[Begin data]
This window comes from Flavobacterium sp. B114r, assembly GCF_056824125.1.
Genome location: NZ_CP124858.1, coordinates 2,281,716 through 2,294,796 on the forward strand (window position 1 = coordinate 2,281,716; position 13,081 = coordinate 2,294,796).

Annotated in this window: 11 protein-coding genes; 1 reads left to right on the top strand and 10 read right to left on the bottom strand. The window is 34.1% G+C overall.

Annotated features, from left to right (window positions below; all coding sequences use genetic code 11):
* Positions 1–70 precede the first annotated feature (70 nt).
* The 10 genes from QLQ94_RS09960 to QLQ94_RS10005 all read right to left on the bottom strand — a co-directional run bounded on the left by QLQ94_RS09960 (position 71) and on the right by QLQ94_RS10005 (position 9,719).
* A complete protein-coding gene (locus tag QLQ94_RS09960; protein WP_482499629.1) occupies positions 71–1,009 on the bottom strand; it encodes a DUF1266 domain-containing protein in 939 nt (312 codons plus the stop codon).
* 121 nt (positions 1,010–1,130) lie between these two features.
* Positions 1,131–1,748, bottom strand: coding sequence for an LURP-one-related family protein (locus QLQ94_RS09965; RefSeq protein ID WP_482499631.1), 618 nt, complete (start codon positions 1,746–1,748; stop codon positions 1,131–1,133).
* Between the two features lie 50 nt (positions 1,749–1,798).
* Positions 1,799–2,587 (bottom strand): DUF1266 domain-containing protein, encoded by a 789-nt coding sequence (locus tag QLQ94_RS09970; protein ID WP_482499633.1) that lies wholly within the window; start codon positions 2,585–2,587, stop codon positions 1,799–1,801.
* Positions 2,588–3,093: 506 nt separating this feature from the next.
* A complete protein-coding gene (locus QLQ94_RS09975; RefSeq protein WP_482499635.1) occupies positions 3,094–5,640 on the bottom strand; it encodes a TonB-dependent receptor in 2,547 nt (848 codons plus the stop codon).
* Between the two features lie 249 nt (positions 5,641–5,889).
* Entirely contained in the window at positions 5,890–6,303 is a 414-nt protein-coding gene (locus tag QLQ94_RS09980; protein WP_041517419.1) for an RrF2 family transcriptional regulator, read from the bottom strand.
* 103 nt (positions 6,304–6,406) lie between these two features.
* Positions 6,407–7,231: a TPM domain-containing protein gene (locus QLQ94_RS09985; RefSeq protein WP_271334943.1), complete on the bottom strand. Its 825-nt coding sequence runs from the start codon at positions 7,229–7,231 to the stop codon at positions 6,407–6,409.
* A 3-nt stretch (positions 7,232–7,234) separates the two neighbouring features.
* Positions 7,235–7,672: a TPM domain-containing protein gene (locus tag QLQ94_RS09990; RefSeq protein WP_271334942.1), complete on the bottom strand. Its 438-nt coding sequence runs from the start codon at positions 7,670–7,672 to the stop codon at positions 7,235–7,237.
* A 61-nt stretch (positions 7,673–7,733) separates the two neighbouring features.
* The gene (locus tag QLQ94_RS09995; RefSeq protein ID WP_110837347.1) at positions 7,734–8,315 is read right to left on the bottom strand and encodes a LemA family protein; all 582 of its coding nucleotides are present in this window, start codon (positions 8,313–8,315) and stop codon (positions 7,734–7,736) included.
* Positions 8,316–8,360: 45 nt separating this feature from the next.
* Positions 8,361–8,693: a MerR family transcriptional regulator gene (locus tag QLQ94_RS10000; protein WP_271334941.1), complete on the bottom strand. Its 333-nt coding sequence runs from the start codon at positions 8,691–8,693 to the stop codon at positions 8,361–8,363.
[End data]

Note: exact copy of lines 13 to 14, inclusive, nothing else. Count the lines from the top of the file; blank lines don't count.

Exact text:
* A complete protein-coding gene (locus QLQ94_RS09975; RefSeq protein WP_482499635.1) occupies positions 3,094–5,640 on the bottom strand; it encodes a TonB-dependent receptor in 2,547 nt (848 codons plus the stop codon).
* Between the two features lie 249 nt (positions 5,641–5,889).